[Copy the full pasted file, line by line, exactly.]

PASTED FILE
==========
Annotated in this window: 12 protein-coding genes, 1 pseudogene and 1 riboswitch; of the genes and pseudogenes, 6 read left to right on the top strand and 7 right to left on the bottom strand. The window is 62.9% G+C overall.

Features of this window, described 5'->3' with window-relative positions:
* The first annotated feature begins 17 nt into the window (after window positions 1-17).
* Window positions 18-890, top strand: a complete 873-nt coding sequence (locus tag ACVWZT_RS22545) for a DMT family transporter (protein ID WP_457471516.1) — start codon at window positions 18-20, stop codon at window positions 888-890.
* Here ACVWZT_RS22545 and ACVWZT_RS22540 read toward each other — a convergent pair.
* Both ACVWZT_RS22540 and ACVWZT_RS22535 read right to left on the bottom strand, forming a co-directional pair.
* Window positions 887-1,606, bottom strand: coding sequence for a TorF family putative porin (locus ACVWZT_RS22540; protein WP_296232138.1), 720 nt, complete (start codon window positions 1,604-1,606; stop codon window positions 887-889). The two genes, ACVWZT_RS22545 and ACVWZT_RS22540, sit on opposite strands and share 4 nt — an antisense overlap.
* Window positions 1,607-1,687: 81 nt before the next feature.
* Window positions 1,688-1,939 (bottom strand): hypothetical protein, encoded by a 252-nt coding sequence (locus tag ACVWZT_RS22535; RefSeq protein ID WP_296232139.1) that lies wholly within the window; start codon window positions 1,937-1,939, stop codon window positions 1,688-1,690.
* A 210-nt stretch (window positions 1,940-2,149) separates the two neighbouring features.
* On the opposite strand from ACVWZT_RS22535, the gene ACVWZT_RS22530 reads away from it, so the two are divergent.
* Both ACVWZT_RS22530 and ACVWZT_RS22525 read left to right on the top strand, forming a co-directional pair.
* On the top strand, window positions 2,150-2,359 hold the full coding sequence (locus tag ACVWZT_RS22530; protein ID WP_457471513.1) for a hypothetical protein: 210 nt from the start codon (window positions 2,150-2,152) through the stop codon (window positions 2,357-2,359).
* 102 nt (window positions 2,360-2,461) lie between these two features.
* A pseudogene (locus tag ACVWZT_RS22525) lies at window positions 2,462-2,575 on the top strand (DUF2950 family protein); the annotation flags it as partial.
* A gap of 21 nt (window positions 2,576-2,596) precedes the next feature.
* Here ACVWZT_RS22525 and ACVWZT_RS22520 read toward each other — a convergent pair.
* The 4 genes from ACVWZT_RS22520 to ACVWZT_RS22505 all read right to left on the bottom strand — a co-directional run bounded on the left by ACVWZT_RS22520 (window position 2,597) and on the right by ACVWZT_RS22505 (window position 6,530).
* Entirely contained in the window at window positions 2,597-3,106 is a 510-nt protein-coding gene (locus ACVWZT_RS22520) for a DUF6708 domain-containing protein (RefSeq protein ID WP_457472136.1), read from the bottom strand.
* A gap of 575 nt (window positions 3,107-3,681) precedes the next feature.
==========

Annotated in this window: 12 protein-coding genes, 1 pseudogene and 1 riboswitch; of the genes and pseudogenes, 6 read left to right on the top strand and 7 right to left on the bottom strand. The window is 62.9% G+C overall.

Features of this window, described 5'->3' with window-relative positions:
* The first annotated feature begins 17 nt into the window (after window positions 1-17).
* Window positions 18-890, top strand: a complete 873-nt coding sequence (locus tag ACVWZT_RS22545) for a DMT family transporter (protein ID WP_457471516.1) — start codon at window positions 18-20, stop codon at window positions 888-890.
* Here ACVWZT_RS22545 and ACVWZT_RS22540 read toward each other — a convergent pair.
* Both ACVWZT_RS22540 and ACVWZT_RS22535 read right to left on the bottom strand, forming a co-directional pair.
* Window positions 887-1,606, bottom strand: coding sequence for a TorF family putative porin (locus ACVWZT_RS22540; protein WP_296232138.1), 720 nt, complete (start codon window positions 1,604-1,606; stop codon window positions 887-889). The two genes, ACVWZT_RS22545 and ACVWZT_RS22540, sit on opposite strands and share 4 nt — an antisense overlap.
* Window positions 1,607-1,687: 81 nt before the next feature.
* Window positions 1,688-1,939 (bottom strand): hypothetical protein, encoded by a 252-nt coding sequence (locus tag ACVWZT_RS22535; RefSeq protein ID WP_296232139.1) that lies wholly within the window; start codon window positions 1,937-1,939, stop codon window positions 1,688-1,690.
* A 210-nt stretch (window positions 1,940-2,149) separates the two neighbouring features.
* On the opposite strand from ACVWZT_RS22535, the gene ACVWZT_RS22530 reads away from it, so the two are divergent.
* Both ACVWZT_RS22530 and ACVWZT_RS22525 read left to right on the top strand, forming a co-directional pair.
* On the top strand, window positions 2,150-2,359 hold the full coding sequence (locus tag ACVWZT_RS22530; protein ID WP_457471513.1) for a hypothetical protein: 210 nt from the start codon (window positions 2,150-2,152) through the stop codon (window positions 2,357-2,359).
* 102 nt (window positions 2,360-2,461) lie between these two features.
* A pseudogene (locus tag ACVWZT_RS22525) lies at window positions 2,462-2,575 on the top strand (DUF2950 family protein); the annotation flags it as partial.
* A gap of 21 nt (window positions 2,576-2,596) precedes the next feature.
* Here ACVWZT_RS22525 and ACVWZT_RS22520 read toward each other — a convergent pair.
* The 4 genes from ACVWZT_RS22520 to ACVWZT_RS22505 all read right to left on the bottom strand — a co-directional run bounded on the left by ACVWZT_RS22520 (window position 2,597) and on the right by ACVWZT_RS22505 (window position 6,530).
* Entirely contained in the window at window positions 2,597-3,106 is a 510-nt protein-coding gene (locus ACVWZT_RS22520) for a DUF6708 domain-containing protein (RefSeq protein ID WP_457472136.1), read from the bottom strand.
* A gap of 575 nt (window positions 3,107-3,681) precedes the next feature.